23. 23. Push to change zoning along Route 129 Kevin Zimmerman/Staff Reporter www.chelmsfordmassnews.com • Thu, May 20, 2010 Town officials believe the future of Chelmsford's economic development lies along Billerica Road near Route 3. So now the push is on for zoning bylaw changes to allow taller buildings and additional services for office workers in those facilities. "You're out there right now sitting in Kronos," said Town Manager Paul Cohen. "It takes a hike to get a cup Kronos, of coffee." coffee. Members of the Master Plan and Economic Development committees agree without adaptations to the current bylaws Route 129 will not live up to its potential. The current version of the Master Plan, dated May 12, includes language to recommend increasing the height of some buildings in the area. Currently, the maximum height is set at four stories or 45 feet. Changes recommended by the Master Plan would allow buildings up to six stories tall in lots along Route 129 from the Billerica town line to Alpha Road - providing these taller structures "do not negatively impact abutting residents." Committee members also agree with allowing amenities - such as coffee shops, dry cleaners or counter service eateries - in the area. "Some members are looking at adding amenities into existing buildings," said Community Development Di- buildings, rector Evan Belansky. "Others say that’s great but we do need to accommodate new construction." construction. Belansky said zoning could be crafted to limit the size of commercial development to 5,000 square feet or less. That would prevent a national restaurant chain from setting up shop. This push for business amenities comes following a recent meeting of town officials and commercial real estate brokers. These brokers, who do recon work for CEOs shopping for new offices, believe Route 129's largest deficit is a lack of sand- wich shops, banks and coffee bars amid the buildings. "The brokers seemed to say the business amenities relate to the first impression," said Belansky. "Moving impression, forward if we want to be competitive that means having amenities." amenities. Of course those plans come with another set of issues, possibly pitting long-time business in Chelmsford Center against potential newcomers on Billerica Road. "The board has had a tough time with this," said Chelmsford Business Association board member Jim Cullen. "We this, find it hard to believe a CEO would make a decision based on one dry cleaner." cleaner. Cullen and other CBA board members met with the Economic Development Committee earlier this week. For Cullen, it seems the change, while it may not hurt the bottom line of Center businesses, would smack of unfair prac- tices. "You look at Fishbones," said Cullen. "They spent a lot of money to create a business in the Center. They Fishbones, played by the rules. Now you're changing the rules." rules. Belansky reassured CBA members that the plan is not to turn Billerica Road into another Chelmsford Street. Instead, the Master Plan envisions limited commercial development to keep workers in town instead of having them flock to Billerica. He also said the type of Billerica Road business would complement not compete with what's already in the Center. Proposed lunch spots along Billerica Road would target people looking to grab a slice of pizza or a quick sandwich to take back to the office, said Belansky. Individuals looking for a sit-down business lunch would still need to travel to the Center. For Belansky, it comes down to keeping Chelmsford competitive with other Route 3 communities. "What type of business do you want?" asked Belansky. "If you want second- and third-tier businesses, want? there is no need for amenities. But if you want first-class businesses they expect a certain type of environment." environment.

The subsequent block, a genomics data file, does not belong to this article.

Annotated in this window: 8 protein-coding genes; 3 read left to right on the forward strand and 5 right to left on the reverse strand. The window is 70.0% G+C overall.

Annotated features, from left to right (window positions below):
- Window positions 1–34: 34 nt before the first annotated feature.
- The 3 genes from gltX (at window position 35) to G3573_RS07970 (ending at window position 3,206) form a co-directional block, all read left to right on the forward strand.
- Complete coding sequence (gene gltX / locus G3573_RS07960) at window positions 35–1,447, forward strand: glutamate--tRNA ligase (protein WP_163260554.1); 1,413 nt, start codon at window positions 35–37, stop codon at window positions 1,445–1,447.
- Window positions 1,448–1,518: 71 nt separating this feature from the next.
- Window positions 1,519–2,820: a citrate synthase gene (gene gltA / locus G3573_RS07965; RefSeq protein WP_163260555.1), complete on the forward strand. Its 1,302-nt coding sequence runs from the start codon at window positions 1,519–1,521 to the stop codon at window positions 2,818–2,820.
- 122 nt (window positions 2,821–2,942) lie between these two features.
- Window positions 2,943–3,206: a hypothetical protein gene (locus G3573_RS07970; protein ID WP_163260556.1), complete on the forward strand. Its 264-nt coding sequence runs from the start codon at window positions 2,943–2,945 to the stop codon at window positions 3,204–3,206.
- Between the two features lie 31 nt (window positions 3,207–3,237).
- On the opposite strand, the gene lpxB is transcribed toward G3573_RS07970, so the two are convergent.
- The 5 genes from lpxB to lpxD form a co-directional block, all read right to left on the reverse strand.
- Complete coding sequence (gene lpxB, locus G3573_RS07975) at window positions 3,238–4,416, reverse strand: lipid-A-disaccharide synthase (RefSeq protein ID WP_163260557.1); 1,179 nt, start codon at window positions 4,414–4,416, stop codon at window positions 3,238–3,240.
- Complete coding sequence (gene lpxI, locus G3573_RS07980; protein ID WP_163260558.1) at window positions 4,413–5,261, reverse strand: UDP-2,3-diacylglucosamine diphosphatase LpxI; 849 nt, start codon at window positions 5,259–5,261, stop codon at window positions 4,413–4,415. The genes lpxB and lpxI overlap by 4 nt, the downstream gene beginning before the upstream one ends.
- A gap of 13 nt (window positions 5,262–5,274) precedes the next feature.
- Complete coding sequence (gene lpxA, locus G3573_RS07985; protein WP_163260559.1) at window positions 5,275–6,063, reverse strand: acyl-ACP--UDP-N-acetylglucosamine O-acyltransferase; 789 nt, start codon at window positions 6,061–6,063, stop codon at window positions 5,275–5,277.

24. 24. Two Stop & Shop markets for town in the mix Kevin Zimmerman/Staff Reporter www.chelmsfordmassnews.com • Thu, May 20, 2010 It's not news that Stop & Shop is anxious to break ground at the Route 3 Cinema site for a new mar- ket, but lesser known is its interest in continuing to do business at the current Boston Road location. At this week's Economic Development Committee meeting, Town Manager Paul Cohen said officials from Stop & Shop have not ruled out opening a smaller store in the Center. "They may want to keep a store there," said Cohen. "Not a 60,000-square-foot one, but a there, smaller one. They think people from South Chelmsford may not travel over to East Gate." Gate. What happens to the Boston Road Stop & Shop is definitely on the minds of government and busi- ness leaders in town. Although CVS has met with Community Development Director Evan Belansky and Planning Board Chairman Ann McGuigan about a new store adjacent to the current Boston Road location, the phar- macy giant is holding off on the permitting process. "They are asking the same question," said Cohen. "Before they invest in a stand-alone question, building there, they want to know what is going into that site." site. Chelmsford Business Association Executive Director John Harrington said his group is also keeping an eye on the plaza. "We'd like to see a grocery store come in," said Harrington. "That is an anchor for that in area. What's going in there is a concern for us." us. Stop & Shop owns the Boston Road center and is not likely to lease the building to a competitor. Cohen said one scenario could have the Marshalls, which at almost 40 years old is showing its age, flip to the grocery store side while its spot is renovated. Then Stop & Shop might bring in a small store of its own. "Whether they choose to have a supermarket on that site, they see it as a premier re - tail site," said Belansky. "And the Master Plan Committee wants to see retails as part of site, that site and (also) residential (units) to bring people into the Center. We have made it clear that the town is interested in working with them." them. CLICK HERE for  See Related Story Planning Board gives Stop & Shop green light